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Friday, 13 May 2011

Price–level accounting does not prevail for balance sheet constant items during low inflation

Price–level accounting does not prevail for balance sheet constant items during low inflation


Price–level accounting as Harvey Kapnick hoped for in 1976 clearly does not prevail for balance sheet constant real value non–monetary items (e.g. equity) and most income statement items during low inflation. Income statement items are all constant real value non–monetary items. Price–level accounting does prevail as far as the income statement constant real value non–monetary items salaries, wages, rentals, etc are concerned since they are updated annually in units of constant purchasing power in terms of the annual change in the Consumer Price Index, but, they are then paid monthly applying the stable measuring unit assumption; i.e. they are not updated monthly in terms of the CPI.

In terms of the Historical Cost Accounting model the stable measuring unit assumption is implemented under which balance sheet constant real value non–monetary items are valued at historical cost, i.e. in nominal monetary units thus eroding the existing constant real value of these constant real value non–monetary items when their existing constant real non–monetary values are never maintained as a result of insufficient revaluable fixed assets (revalued or not) under the HC paradigm during low inflation.

Price–level accounting generally did prevail in the Brazilian economy during the 30 years from 1964 to 1994 when Brazil indexed all non-monetary items (variable real value non–monetary items and constant real value non–monetary items) in their non–monetary or real economy with daily indexation with a daily index value supplied by the different governments during that period. Brazil stopped that with the full implementation of the traditional HCA model, financial capital maintenance in nominal monetary units and the stable measuring unit assumption when they changed the Unidade Real de Valor into their latest currency, the Real, in 1994. Brazil stopped daily indexation during hyperinflation which is, in principle, continuous financial capital maintenance in units of constant purchasing power during hyperinflation. They should have changed from daily indexation of all non-monetary items (variable and constant real value non-monetary items) during hyperinflation to financial capital maintenance in units of constant purchasing power (CIPPA) during low inflation where under only constant items (not variable items) are measured in units of constant purchasing power by applying the monthly CPI.

US Professor William Paton noted in 1922, "the value of the dollar — its general purchasing power — is subject to serious change over a period of years... Accountants... deal with an unstable, variable unit; and comparisons of unadjusted accounting statements prepared at intervals are accordingly always more or less unsatisfactory and are often positively misleading.”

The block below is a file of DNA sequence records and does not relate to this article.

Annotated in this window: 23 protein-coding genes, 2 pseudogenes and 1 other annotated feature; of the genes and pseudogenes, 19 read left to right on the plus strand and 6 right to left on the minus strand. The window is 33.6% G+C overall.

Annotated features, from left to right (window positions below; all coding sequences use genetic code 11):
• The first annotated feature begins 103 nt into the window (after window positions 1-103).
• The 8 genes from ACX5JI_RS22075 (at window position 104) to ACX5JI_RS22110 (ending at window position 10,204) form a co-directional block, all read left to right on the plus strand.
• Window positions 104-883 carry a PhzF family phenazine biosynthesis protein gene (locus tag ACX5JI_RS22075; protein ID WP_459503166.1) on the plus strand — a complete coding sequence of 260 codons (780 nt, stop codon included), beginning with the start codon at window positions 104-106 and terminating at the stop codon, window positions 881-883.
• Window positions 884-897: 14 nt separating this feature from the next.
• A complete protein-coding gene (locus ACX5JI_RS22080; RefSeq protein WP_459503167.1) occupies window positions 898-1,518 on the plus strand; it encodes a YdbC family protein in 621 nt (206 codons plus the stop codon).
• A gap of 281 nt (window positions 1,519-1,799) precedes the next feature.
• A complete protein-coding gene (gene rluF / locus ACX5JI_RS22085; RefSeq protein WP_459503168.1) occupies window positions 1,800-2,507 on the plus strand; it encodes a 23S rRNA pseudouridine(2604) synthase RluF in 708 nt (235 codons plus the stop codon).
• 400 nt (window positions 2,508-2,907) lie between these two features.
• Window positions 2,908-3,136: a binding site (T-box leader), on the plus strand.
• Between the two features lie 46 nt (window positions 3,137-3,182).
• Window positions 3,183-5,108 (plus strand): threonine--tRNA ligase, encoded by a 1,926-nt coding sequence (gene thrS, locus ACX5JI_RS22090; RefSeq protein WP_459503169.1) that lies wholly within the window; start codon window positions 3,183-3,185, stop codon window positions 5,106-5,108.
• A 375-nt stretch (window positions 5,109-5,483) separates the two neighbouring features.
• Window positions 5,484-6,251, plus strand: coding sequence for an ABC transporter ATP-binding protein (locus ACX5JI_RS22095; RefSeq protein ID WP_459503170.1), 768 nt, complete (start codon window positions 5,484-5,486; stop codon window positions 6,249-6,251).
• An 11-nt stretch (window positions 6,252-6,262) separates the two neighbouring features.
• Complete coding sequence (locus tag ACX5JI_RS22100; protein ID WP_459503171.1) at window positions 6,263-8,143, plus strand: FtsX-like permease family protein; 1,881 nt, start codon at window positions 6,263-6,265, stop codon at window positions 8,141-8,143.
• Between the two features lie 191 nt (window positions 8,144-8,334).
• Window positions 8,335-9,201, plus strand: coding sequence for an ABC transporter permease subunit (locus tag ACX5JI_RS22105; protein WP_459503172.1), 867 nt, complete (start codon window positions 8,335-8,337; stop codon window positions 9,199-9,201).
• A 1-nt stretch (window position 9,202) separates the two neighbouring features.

As quoted in FAS 33 p. 29.
Shareholder’s equity forms part of an entity’s financial resources.

“Management commentary should set out the critical financial and non–financial resources available to the entity and how those resources are used in meeting management’s stated objectives for the entity.” IASB Exposure Draft: Management Commentary, June 2009, Par 29.

Shareholders´ equity is a financial resource with a constant real non–monetary value expressed in terms of an unstable monetary unit of measure under the HCA model. The IASB statement in the Framework (1989), Par 104 (a) that “financial capital maintenance can be measured in nominal monetary units” is clearly a fallacy since it is impossible to maintain the existing constant real non–monetary value of capital constant “in nominal monetary units” during inflation and deflation.

There is no substance in the claim that the existence and value of economic resources, for example shareholders´ equity items, exists independently of how we measure them – and that the choice of the measuring unit does not affect their fundamental value, only how we choose to represent that value – and that we can use any monetary unit, Dollars of constant purchasing power, US Dollars, whatever we think best represents that value and will make sense to whoever is using the information produced. See Paton above. There is no substance in the claim that it is fine to represent value in terms of constant purchasing power and to argue that that would be a better method than using historic cost and maintaining a fiction as to the stability of the measuring unit – but that doesn't affect the nature of the underlying resources. There is no substance in the claim that the choices made in accounting will not change that value and will not affect the economy. Measuring constant real value non-monetary items in units of constant purchasing power does affect the economy. That is generally known and a fact.

If it were generally realized that the implementation of the stable measuring unit assumption during low inflation results in the unknowing, unnecessary and unintentional erosion by the implementation of the Historical Cost Accounting model (the stable measuring unit assumption) of hundreds of billions of US Dollars of real value in constant real value non–monetary items (e.g. banks´ and companies´ equity) never maintained in the world´s constant real value non–monetary item economy year in year out, the HCA model would have been rejected by now.


Nicolaas Smith

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